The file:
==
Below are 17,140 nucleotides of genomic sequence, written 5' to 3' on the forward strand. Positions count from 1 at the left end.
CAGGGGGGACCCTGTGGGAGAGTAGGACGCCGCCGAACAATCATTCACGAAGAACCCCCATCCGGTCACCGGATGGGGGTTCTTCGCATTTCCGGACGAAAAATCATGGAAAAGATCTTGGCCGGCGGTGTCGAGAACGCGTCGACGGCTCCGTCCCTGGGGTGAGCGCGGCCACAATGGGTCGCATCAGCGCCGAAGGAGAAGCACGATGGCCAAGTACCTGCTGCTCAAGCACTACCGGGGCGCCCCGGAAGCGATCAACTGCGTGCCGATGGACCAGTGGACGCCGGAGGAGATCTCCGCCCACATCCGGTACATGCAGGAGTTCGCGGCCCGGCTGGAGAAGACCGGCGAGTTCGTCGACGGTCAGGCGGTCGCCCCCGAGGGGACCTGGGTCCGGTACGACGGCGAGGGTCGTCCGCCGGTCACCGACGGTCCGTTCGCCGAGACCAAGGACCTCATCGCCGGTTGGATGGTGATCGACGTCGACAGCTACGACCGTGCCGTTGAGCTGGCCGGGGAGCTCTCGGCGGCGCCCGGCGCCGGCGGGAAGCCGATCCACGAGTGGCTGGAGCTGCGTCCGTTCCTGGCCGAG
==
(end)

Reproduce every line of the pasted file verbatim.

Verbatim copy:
Below are 17,140 nucleotides of genomic sequence, written 5' to 3' on the forward strand. Positions count from 1 at the left end.
CAGGGGGGACCCTGTGGGAGAGTAGGACGCCGCCGAACAATCATTCACGAAGAACCCCCATCCGGTCACCGGATGGGGGTTCTTCGCATTTCCGGACGAAAAATCATGGAAAAGATCTTGGCCGGCGGTGTCGAGAACGCGTCGACGGCTCCGTCCCTGGGGTGAGCGCGGCCACAATGGGTCGCATCAGCGCCGAAGGAGAAGCACGATGGCCAAGTACCTGCTGCTCAAGCACTACCGGGGCGCCCCGGAAGCGATCAACTGCGTGCCGATGGACCAGTGGACGCCGGAGGAGATCTCCGCCCACATCCGGTACATGCAGGAGTTCGCGGCCCGGCTGGAGAAGACCGGCGAGTTCGTCGACGGTCAGGCGGTCGCCCCCGAGGGGACCTGGGTCCGGTACGACGGCGAGGGTCGTCCGCCGGTCACCGACGGTCCGTTCGCCGAGACCAAGGACCTCATCGCCGGTTGGATGGTGATCGACGTCGACAGCTACGACCGTGCCGTTGAGCTGGCCGGGGAGCTCTCGGCGGCGCCCGGCGCCGGCGGGAAGCCGATCCACGAGTGGCTGGAGCTGCGTCCGTTCCTGGCCGAG